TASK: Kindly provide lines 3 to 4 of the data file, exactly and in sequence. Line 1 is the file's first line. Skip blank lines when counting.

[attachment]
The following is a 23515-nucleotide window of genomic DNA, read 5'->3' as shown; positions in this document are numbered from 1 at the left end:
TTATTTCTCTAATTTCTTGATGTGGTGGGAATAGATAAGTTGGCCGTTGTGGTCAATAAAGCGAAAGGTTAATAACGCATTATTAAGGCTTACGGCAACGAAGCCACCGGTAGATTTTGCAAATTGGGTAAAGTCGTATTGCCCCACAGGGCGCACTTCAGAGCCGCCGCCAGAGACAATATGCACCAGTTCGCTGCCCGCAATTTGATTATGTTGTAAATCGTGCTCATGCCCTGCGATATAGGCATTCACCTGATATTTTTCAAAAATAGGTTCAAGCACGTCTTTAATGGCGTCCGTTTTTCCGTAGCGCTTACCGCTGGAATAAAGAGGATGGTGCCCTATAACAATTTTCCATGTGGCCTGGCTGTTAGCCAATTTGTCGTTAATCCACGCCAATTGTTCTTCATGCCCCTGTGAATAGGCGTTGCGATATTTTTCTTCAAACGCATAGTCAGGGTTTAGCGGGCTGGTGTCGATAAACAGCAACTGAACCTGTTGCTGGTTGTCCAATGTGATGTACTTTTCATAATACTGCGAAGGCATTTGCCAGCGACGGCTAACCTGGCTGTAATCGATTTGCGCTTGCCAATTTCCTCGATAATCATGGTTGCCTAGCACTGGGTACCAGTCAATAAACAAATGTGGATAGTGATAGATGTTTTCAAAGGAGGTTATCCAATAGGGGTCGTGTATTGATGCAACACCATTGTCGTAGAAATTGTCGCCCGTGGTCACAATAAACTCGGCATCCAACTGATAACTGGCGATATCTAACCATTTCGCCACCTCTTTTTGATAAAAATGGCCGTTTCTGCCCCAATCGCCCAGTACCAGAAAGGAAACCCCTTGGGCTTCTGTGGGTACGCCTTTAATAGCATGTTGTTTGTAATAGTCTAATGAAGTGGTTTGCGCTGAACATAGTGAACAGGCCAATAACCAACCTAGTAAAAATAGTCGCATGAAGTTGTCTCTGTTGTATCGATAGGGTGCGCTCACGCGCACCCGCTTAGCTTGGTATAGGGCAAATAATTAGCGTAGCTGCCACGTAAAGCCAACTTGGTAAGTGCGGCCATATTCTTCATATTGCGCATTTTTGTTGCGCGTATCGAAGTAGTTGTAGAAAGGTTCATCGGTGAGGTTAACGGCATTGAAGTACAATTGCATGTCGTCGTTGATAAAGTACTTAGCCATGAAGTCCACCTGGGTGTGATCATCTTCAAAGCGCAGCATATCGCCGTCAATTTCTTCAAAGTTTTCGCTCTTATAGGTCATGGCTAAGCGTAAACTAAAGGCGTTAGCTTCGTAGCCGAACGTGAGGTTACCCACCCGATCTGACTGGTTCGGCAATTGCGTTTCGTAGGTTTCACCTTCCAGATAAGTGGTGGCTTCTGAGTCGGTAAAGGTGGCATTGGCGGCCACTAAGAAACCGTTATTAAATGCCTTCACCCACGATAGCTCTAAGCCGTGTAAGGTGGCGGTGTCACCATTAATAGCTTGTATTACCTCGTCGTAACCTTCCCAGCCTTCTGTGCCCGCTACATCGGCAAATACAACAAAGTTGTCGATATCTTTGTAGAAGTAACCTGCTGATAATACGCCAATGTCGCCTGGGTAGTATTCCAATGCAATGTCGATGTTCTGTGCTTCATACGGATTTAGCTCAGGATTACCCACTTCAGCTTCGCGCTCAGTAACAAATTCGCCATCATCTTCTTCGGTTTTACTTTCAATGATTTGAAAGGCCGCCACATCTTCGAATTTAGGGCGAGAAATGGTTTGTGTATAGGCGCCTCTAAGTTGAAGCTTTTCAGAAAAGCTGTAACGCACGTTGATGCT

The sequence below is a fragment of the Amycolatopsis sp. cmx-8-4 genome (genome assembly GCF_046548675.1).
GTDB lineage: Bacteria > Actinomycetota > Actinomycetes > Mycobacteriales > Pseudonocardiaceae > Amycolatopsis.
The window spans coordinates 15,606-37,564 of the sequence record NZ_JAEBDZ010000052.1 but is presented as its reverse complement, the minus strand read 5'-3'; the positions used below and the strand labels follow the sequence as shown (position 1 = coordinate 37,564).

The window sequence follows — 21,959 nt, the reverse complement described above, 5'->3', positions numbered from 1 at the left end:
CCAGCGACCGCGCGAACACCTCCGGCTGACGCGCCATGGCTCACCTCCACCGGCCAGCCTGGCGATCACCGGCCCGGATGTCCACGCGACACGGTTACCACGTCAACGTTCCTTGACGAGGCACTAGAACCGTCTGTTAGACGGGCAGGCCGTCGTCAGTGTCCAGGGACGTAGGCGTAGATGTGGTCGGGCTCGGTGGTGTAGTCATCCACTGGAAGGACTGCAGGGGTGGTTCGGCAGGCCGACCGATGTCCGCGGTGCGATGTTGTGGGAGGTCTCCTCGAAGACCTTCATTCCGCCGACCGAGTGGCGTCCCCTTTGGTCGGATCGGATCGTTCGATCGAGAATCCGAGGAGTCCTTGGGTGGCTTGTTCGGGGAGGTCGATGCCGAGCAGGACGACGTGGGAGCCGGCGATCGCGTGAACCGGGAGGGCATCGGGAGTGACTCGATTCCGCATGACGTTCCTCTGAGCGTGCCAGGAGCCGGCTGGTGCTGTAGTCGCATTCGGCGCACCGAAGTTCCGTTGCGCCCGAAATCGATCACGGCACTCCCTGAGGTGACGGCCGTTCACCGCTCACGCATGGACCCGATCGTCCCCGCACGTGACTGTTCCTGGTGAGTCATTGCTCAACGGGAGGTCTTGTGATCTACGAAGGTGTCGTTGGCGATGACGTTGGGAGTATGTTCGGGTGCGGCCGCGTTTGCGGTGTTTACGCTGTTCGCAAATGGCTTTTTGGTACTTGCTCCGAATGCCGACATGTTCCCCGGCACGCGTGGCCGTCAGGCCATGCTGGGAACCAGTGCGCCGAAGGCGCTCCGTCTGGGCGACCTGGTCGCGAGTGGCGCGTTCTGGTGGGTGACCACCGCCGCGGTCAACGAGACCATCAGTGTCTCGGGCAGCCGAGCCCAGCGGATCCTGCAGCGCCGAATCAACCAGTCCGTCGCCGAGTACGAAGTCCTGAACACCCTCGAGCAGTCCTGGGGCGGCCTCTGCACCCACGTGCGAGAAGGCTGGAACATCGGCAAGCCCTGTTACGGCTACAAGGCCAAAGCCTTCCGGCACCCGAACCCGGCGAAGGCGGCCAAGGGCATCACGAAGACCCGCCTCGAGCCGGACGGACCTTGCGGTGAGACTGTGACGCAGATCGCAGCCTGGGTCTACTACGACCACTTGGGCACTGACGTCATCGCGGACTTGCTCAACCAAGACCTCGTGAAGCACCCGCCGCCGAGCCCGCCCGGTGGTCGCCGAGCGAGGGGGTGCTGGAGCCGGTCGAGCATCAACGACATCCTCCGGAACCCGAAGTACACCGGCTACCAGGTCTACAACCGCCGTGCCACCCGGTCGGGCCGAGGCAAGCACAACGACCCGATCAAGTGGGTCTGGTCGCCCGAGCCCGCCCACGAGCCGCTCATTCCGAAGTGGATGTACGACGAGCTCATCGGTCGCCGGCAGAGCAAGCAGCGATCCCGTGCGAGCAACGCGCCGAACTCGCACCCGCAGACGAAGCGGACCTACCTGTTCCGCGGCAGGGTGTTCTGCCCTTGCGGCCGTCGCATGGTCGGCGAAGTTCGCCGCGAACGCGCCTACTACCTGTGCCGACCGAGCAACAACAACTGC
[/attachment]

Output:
The sequence below is a fragment of the Amycolatopsis sp. cmx-8-4 genome (genome assembly GCF_046548675.1).
GTDB lineage: Bacteria > Actinomycetota > Actinomycetes > Mycobacteriales > Pseudonocardiaceae > Amycolatopsis.